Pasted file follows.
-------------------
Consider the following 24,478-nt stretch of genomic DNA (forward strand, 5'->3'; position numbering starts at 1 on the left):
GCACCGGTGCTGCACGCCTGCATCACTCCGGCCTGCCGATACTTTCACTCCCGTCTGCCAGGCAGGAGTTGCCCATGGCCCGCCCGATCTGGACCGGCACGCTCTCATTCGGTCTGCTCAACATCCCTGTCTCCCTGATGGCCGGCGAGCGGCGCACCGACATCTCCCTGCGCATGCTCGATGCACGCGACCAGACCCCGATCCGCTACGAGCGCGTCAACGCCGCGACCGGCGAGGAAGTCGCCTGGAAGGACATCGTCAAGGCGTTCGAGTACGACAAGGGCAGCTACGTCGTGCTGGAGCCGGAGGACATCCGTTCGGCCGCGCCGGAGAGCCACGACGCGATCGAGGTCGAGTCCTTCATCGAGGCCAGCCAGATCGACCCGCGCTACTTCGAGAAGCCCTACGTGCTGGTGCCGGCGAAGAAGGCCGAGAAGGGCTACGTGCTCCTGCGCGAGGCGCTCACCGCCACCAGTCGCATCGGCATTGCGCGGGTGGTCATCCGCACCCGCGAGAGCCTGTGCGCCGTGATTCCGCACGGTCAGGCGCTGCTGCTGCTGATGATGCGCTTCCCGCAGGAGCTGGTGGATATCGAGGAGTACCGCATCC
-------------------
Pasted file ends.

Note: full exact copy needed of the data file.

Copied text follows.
Consider the following 24,478-nt stretch of genomic DNA (forward strand, 5'->3'; position numbering starts at 1 on the left):
GCACCGGTGCTGCACGCCTGCATCACTCCGGCCTGCCGATACTTTCACTCCCGTCTGCCAGGCAGGAGTTGCCCATGGCCCGCCCGATCTGGACCGGCACGCTCTCATTCGGTCTGCTCAACATCCCTGTCTCCCTGATGGCCGGCGAGCGGCGCACCGACATCTCCCTGCGCATGCTCGATGCACGCGACCAGACCCCGATCCGCTACGAGCGCGTCAACGCCGCGACCGGCGAGGAAGTCGCCTGGAAGGACATCGTCAAGGCGTTCGAGTACGACAAGGGCAGCTACGTCGTGCTGGAGCCGGAGGACATCCGTTCGGCCGCGCCGGAGAGCCACGACGCGATCGAGGTCGAGTCCTTCATCGAGGCCAGCCAGATCGACCCGCGCTACTTCGAGAAGCCCTACGTGCTGGTGCCGGCGAAGAAGGCCGAGAAGGGCTACGTGCTCCTGCGCGAGGCGCTCACCGCCACCAGTCGCATCGGCATTGCGCGGGTGGTCATCCGCACCCGCGAGAGCCTGTGCGCCGTGATTCCGCACGGTCAGGCGCTGCTGCTGCTGATGATGCGCTTCCCGCAGGAGCTGGTGGATATCGAGGAGTACCGCATCC